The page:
Before the Grace Hopper Celebration, for example, recruiters sent emails to all women engineers in its database of potential candidates. It also received an electronic book of 10,000 resumes and uploaded them. In just a few seconds, AI-driven recruiting tools analyzed the 10,000 resumes and produced a list of top prospects matched to open positions at specific employers, which was then used for outreach efforts.
Recommendations for competing in the war for talent
In addition to using modern technology, recruiting and hiring teams inside organizations should employ better methods amid the increased competition for talent. Here are some recommendations:
Don’t assume your next great hire is someone you don’t know — Poaching someone from a competitor may not be necessary because the perfect candidate could be within the networks of people the company already knows, such as current employees, alumni, referrals, and their former applicants. In many cases, these individuals are written off because the searches in the past did not work. Using the right AI can enrich the profiles of everyone in the company’s candidate networks because it shows the skills and experience that the person has added since the last time they interacted with the organization. Indeed, Raphael describes how one of eightfold.ai’s customers, a large company in the auto-parts industry, unlocked 1 million potential candidates, mostly former applicants. The company knew these applicants were in its database, but they were essentially locked away because of the limitations of the outdated technology the customers was using.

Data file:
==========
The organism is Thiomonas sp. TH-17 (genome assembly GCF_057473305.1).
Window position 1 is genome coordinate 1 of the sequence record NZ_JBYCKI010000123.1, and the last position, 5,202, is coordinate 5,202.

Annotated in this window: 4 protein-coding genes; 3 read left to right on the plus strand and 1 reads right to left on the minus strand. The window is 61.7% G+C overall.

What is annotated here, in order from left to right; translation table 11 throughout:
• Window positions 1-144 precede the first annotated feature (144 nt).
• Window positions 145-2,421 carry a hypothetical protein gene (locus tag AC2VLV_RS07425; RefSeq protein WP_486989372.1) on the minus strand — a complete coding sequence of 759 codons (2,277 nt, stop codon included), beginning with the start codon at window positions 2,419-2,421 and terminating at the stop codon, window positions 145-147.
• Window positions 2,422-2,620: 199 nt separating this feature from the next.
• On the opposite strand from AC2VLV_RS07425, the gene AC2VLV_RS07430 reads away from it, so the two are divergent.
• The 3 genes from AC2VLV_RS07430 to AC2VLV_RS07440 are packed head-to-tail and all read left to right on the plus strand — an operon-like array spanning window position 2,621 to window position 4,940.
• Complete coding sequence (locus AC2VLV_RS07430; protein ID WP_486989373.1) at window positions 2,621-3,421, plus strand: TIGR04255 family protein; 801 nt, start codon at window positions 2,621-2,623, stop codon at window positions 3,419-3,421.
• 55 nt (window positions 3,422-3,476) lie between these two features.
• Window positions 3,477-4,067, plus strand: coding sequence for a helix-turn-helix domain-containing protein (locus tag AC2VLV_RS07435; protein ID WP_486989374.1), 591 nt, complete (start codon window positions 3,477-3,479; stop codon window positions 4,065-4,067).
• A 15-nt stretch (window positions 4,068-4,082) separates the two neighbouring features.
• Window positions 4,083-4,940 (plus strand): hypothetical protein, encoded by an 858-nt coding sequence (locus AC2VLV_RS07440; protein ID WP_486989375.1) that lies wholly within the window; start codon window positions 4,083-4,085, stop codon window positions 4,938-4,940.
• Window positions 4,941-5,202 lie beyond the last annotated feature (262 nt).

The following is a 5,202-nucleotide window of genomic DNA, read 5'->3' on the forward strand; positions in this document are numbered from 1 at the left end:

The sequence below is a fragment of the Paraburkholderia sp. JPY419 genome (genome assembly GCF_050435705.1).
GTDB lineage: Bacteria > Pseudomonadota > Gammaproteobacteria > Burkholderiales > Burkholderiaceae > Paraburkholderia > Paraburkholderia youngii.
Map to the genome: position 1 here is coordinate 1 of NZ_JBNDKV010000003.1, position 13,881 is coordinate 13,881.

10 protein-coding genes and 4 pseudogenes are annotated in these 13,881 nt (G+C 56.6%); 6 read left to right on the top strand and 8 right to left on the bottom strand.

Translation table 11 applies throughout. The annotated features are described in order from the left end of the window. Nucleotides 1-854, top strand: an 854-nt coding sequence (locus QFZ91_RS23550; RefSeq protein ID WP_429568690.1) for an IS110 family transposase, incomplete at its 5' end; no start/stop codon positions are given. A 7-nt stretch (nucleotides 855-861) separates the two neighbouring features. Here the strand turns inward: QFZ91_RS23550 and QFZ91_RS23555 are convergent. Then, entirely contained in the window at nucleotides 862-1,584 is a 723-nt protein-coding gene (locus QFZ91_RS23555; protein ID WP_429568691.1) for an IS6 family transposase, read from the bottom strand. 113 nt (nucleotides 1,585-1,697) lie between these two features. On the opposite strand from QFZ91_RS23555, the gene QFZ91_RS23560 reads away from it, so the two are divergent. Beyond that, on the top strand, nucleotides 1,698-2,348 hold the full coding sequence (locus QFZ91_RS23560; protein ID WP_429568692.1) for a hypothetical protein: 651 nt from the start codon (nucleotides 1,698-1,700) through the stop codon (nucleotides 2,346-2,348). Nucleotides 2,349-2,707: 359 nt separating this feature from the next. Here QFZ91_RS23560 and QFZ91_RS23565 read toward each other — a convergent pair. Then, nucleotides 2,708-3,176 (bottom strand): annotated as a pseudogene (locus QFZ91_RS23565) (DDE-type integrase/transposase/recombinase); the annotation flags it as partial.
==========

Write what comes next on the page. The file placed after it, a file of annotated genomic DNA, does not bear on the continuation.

Take a pause before instituting lay-offs — Companies often lay off employees while there is an open role for which a departing employee could have been retrained. Recently, one medical device company about to go through reductions-in-force (RIF) exercises used AI to identify the adjacent skills of those employees impacted by the RIF, matching them with new roles. This allowed the company to triple the historical retention rate of those employees who were going to be displaced, notes Raphael.
Avoid unproductive interview questions that don’t correlate to the quality of a hire — Instead of such fruitless questions, use interviews to inquire about the skills a person has to do the job and their experience using those skills. AI can help hone these questions in advance by identifying the skills the potential employee should have based on the person’s title, former employers, and work history. These skills then can be confirmed during the interview.
By investing well in updated technology-based recruiting tools, organizations can increase their effectiveness during hiring, whether its during normal job market conditions or the über competitive one in which we find ourselves currently. In either situation, reliance on more modern hiring technology solutions will better address these challenges.